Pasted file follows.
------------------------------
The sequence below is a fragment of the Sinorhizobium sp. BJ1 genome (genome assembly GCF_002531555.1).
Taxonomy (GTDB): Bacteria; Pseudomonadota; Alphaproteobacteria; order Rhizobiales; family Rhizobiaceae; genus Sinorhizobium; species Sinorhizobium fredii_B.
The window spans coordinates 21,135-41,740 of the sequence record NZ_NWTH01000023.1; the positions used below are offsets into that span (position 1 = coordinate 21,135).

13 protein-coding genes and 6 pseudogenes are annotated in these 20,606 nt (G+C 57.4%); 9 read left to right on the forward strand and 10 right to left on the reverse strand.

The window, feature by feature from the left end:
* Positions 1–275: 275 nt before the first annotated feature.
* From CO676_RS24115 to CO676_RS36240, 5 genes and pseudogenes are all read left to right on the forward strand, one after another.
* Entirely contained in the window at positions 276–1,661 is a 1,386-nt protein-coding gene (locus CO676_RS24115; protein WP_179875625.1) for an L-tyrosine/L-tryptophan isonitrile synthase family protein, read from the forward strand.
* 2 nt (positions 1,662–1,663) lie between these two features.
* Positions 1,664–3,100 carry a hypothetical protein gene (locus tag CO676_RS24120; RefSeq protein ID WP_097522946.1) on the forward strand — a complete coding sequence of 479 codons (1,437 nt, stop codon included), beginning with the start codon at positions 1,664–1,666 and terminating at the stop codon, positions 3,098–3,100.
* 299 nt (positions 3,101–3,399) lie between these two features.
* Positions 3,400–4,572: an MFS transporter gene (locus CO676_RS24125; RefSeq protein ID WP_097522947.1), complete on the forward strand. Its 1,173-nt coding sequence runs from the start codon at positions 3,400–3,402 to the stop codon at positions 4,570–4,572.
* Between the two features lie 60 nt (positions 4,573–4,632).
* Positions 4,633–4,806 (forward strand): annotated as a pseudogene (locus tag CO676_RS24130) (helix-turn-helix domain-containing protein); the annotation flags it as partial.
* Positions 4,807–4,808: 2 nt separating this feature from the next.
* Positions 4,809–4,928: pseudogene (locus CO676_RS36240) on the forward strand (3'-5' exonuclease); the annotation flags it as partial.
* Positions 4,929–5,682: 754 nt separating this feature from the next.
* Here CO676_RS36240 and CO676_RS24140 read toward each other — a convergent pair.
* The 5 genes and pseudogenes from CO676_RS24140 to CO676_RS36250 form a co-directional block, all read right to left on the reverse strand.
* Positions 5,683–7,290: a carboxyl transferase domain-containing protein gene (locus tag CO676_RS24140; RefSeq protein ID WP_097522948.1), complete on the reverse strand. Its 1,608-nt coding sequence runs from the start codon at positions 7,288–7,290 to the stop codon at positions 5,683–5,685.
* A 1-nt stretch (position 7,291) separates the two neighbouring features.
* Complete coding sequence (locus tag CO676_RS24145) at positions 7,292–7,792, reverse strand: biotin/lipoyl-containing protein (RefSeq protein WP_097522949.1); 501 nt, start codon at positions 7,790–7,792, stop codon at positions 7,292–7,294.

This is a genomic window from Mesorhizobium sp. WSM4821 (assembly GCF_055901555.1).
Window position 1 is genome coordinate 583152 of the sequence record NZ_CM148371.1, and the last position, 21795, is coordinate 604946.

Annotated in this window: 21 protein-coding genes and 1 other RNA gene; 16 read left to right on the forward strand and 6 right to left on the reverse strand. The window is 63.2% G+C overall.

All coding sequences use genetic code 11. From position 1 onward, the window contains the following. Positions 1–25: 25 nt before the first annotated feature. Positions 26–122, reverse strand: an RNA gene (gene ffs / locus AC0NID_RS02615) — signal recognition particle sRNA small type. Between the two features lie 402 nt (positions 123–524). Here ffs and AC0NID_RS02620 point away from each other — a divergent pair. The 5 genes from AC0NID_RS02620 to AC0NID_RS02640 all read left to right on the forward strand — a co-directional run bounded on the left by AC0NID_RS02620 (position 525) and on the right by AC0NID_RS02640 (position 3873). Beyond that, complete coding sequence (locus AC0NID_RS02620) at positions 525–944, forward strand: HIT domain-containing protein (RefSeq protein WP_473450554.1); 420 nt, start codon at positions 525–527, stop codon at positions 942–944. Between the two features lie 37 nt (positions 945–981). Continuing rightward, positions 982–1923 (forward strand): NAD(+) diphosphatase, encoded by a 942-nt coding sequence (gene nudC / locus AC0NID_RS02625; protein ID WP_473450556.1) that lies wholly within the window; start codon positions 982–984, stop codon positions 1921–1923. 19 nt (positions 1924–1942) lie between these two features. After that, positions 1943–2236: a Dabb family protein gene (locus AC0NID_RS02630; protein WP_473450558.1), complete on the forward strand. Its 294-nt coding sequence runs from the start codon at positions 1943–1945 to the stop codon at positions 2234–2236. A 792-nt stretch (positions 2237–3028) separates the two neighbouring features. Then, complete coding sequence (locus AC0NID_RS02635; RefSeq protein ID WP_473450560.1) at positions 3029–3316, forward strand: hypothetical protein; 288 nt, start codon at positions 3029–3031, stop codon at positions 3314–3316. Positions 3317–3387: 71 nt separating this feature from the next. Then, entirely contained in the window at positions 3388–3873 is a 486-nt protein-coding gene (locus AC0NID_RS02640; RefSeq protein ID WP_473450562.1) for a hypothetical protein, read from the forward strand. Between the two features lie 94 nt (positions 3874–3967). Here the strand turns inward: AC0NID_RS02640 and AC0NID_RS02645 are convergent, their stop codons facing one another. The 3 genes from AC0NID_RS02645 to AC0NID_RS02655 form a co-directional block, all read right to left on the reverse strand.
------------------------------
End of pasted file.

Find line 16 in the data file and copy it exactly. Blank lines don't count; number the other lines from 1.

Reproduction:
* Positions 4,809–4,928: pseudogene (locus CO676_RS36240) on the forward strand (3'-5' exonuclease); the annotation flags it as partial.